Call for papers
(New/revised/extended) Call for papers - Film/culture adaptation: Asia
Some months ago, Screening the Past called for papers about film/culture
adaptations in the very early years of cinema in Asia. We have received some
proposals, but more would still be welcome, and we are also extending this
call to cover such adaptations at any period of film history, right up to
The first call read as follows:
Film/cinema arrived in different countries at different times and in
different ways. In some countries (Britain and France are good examples),
locally-produced films were also the first films screened, while in others
(like China and India) there was a period when only imported films were
available for screening: though the centenary of cinema has already been
celebrated around the world, there are still many places where the centenary
of film production has still not been reached. Film always built upon the
local culture: so in Australia and USA it appeared first in vaudeville
performances in live theatres and in open air fairgrounds, while in Japan
the Benshi tradition continued from live theatre into film exhibition.
'Screening the past' is planning an issue devoted to this phenomenon of the
adaptation of film to the culture/s it colonised and of culture/s to the new
phenomenon of film production and exhibition. We are interested not so much
in the story of how film arrived in any particular place as in the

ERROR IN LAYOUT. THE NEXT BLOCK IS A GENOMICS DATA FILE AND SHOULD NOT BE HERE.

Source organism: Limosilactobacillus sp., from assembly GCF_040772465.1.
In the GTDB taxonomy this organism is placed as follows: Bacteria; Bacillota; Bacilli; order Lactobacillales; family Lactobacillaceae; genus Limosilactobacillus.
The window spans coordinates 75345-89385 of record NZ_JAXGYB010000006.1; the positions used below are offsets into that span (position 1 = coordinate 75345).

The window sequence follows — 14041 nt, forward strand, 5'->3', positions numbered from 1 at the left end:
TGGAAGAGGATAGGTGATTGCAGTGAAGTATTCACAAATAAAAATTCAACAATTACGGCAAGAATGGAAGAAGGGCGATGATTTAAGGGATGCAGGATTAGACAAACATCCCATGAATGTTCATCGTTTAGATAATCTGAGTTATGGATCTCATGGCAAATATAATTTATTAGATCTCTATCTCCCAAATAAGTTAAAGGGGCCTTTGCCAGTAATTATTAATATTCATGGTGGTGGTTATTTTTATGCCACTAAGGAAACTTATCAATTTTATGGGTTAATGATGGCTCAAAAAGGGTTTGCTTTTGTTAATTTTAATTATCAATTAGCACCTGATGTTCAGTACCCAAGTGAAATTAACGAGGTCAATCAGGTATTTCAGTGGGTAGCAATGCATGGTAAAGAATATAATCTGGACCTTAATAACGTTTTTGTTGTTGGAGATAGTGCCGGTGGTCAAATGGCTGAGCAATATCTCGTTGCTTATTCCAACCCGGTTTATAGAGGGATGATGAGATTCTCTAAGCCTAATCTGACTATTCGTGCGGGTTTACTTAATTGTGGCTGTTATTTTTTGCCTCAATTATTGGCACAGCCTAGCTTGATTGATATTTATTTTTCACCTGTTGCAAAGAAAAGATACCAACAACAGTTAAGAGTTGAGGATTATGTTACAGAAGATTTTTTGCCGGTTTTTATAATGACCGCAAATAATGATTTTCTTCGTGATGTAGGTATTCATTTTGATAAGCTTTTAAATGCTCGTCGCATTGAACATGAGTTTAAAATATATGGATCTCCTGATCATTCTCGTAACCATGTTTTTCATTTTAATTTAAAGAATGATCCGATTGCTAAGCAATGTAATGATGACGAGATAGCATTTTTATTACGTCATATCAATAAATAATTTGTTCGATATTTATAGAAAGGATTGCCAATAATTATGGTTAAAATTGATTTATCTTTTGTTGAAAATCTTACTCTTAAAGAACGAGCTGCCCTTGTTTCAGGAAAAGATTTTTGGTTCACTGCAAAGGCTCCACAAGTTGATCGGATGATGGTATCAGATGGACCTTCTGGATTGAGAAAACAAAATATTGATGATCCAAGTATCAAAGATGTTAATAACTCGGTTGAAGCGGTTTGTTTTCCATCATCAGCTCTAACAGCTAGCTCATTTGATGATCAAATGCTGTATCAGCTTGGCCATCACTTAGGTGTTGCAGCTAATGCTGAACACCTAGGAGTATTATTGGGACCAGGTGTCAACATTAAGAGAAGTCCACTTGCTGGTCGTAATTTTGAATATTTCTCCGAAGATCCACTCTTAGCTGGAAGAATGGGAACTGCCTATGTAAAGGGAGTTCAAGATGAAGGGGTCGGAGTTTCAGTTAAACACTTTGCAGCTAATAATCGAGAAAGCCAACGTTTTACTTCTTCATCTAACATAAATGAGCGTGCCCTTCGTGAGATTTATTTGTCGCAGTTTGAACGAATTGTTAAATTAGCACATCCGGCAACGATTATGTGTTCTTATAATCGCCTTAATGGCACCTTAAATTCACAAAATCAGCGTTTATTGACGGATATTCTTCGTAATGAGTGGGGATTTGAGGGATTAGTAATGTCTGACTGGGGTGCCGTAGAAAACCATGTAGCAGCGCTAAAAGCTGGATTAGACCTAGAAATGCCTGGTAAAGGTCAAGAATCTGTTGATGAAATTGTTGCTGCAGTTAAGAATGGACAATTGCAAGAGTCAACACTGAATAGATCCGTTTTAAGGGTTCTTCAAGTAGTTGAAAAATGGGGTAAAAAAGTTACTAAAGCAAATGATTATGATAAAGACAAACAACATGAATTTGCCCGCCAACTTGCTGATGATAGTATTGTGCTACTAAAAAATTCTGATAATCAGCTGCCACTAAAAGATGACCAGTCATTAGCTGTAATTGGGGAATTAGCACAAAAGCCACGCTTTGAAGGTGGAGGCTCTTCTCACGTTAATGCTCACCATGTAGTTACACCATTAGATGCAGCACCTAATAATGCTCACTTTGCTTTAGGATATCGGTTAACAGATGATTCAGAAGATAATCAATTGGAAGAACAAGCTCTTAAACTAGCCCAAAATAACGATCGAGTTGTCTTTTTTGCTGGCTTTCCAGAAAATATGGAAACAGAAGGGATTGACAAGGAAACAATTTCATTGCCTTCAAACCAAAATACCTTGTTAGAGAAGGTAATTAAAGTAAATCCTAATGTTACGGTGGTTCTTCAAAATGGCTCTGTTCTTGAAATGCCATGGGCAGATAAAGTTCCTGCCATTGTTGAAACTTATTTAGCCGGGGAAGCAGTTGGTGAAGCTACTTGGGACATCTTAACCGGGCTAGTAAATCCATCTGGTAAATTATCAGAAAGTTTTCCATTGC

accommodations that took place between the new medium and the culture into
which it was being interpellated.
The sorts of questions that may be raised include (but are not limited to):
- Where did the first films screened in the country or area come from? If
from outside the local culture, how did local people respond to them, or
even understand them? If from inside the local culture, what other
entertainment forms or media influenced the kind of films that were made?
- Where were the first films screened? to what sorts of audience? what other
entertainment media influenced audience expectations? how did film
exhibitors build upon or bypass these expectations?
- Did other cultural activities (such as live theatre) or forms (such as
narrative structures) change as a result of films? Did entertainment
structures adapt to include film or to compete with it? Did film influence
religion? or education? or lifestyles?
- Did film / cinema adopt cultural structures from the 'indigenous' culture:
narrative structures, religious forms, educational practices and
The current Call for Papers includes all the above, but also allows for
papers on more recent times: the films, the industry that produced them,
their audiences, and the culture/s within which all this operates.
Deadline for proposals (approx.500 words) has been extended to 1 April 2000
(no - this is not an April Fool's Day joke). Completed papers (following
house style, as described in our Style Guide) will still be required by 1
Screening the past
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Screen-L is sponsored by the Telecommunication & Film Dept., the
University of Alabama: http://www.tcf.ua.edu